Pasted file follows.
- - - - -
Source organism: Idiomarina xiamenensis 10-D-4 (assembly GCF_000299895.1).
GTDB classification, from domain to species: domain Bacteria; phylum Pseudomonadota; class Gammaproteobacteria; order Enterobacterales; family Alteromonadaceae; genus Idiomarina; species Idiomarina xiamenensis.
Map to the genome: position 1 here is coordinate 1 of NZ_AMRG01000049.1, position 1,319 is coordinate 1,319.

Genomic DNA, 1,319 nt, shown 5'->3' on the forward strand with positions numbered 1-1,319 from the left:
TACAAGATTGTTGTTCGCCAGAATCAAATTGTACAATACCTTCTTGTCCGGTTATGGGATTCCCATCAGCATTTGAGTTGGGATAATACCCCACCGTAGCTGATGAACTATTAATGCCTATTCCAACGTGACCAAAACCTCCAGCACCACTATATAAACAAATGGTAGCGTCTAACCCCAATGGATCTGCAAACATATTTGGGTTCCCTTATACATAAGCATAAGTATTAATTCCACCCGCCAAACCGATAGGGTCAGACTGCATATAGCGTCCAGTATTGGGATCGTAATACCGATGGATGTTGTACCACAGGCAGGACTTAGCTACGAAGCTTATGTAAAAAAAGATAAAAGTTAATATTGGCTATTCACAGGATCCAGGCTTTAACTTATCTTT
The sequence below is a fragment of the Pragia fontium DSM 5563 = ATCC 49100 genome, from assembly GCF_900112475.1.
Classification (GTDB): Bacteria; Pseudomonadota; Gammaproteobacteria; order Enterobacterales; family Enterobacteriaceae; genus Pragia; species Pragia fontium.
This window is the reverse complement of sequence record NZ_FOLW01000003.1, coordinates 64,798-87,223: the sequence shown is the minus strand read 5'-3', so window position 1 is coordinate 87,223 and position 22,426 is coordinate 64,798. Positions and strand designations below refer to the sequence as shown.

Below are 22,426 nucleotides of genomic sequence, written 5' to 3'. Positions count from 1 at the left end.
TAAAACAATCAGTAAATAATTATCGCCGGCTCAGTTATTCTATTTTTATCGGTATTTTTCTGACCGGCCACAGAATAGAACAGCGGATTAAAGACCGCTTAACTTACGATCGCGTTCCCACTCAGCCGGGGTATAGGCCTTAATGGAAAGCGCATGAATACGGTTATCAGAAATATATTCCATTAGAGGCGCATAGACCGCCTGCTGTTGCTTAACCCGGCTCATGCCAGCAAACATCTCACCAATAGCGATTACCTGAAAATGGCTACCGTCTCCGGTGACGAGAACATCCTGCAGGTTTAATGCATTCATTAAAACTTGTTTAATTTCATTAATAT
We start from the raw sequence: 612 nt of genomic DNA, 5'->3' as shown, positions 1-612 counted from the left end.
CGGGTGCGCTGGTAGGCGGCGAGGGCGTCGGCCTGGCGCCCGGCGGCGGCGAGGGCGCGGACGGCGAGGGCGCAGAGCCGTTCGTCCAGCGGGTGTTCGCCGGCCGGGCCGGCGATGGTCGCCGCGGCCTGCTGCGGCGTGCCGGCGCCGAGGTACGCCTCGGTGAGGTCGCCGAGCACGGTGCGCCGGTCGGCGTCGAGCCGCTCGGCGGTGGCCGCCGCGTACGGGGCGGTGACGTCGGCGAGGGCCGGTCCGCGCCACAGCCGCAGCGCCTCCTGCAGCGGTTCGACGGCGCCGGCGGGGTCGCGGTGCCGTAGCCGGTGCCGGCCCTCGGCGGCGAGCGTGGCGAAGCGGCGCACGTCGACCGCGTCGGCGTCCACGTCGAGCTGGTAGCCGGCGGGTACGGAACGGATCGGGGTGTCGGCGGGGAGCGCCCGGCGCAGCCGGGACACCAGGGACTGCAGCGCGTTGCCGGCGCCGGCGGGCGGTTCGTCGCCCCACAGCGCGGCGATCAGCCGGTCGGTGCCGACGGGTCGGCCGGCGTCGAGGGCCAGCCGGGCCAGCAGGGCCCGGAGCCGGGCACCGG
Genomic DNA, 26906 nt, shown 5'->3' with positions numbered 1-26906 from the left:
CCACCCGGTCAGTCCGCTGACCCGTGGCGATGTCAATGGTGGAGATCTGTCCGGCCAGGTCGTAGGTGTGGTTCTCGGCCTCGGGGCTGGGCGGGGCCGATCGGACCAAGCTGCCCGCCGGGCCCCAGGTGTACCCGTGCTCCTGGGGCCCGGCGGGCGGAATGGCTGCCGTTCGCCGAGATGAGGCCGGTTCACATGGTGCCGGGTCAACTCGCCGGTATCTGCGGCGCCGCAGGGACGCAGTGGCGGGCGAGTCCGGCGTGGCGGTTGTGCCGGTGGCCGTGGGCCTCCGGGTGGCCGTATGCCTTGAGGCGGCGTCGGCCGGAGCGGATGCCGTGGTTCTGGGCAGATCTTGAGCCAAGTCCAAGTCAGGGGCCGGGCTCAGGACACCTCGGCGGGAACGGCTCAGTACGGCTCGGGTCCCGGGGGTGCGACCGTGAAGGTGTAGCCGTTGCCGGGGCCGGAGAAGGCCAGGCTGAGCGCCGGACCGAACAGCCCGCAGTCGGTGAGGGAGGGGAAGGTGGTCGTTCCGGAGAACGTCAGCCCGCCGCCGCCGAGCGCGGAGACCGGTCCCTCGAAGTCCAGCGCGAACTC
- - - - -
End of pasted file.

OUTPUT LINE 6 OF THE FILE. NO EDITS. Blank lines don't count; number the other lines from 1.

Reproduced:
The sequence below is a fragment of the Pragia fontium DSM 5563 = ATCC 49100 genome, from assembly GCF_900112475.1.